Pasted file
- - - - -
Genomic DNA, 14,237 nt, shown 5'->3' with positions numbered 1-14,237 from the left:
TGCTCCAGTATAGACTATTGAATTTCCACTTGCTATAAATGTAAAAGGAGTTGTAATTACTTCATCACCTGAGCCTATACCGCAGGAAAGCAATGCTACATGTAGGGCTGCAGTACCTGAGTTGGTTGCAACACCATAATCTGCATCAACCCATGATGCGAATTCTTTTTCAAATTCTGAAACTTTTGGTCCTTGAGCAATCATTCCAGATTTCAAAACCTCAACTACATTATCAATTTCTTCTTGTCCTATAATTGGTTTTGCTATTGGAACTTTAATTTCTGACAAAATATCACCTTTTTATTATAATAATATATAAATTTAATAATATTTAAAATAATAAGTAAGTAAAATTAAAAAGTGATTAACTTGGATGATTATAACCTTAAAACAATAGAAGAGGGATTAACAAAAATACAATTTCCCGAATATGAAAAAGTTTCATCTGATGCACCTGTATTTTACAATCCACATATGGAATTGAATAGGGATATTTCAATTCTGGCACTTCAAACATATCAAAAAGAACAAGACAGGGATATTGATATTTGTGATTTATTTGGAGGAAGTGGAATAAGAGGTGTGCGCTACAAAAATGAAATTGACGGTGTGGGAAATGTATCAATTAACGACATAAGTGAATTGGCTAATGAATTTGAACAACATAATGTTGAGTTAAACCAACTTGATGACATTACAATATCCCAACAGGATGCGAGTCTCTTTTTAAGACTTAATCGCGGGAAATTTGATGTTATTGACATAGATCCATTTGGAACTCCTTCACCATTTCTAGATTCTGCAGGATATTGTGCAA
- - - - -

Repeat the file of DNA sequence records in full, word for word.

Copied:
Genomic DNA, 14,237 nt, shown 5'->3' with positions numbered 1-14,237 from the left:
TGCTCCAGTATAGACTATTGAATTTCCACTTGCTATAAATGTAAAAGGAGTTGTAATTACTTCATCACCTGAGCCTATACCGCAGGAAAGCAATGCTACATGTAGGGCTGCAGTACCTGAGTTGGTTGCAACACCATAATCTGCATCAACCCATGATGCGAATTCTTTTTCAAATTCTGAAACTTTTGGTCCTTGAGCAATCATTCCAGATTTCAAAACCTCAACTACATTATCAATTTCTTCTTGTCCTATAATTGGTTTTGCTATTGGAACTTTAATTTCTGACAAAATATCACCTTTTTATTATAATAATATATAAATTTAATAATATTTAAAATAATAAGTAAGTAAAATTAAAAAGTGATTAACTTGGATGATTATAACCTTAAAACAATAGAAGAGGGATTAACAAAAATACAATTTCCCGAATATGAAAAAGTTTCATCTGATGCACCTGTATTTTACAATCCACATATGGAATTGAATAGGGATATTTCAATTCTGGCACTTCAAACATATCAAAAAGAACAAGACAGGGATATTGATATTTGTGATTTATTTGGAGGAAGTGGAATAAGAGGTGTGCGCTACAAAAATGAAATTGACGGTGTGGGAAATGTATCAATTAACGACATAAGTGAATTGGCTAATGAATTTGAACAACATAATGTTGAGTTAAACCAACTTGATGACATTACAATATCCCAACAGGATGCGAGTCTCTTTTTAAGACTTAATCGCGGGAAATTTGATGTTATTGACATAGATCCATTTGGAACTCCTTCACCATTTCTAGATTCTGCAGGATATTGTGCAA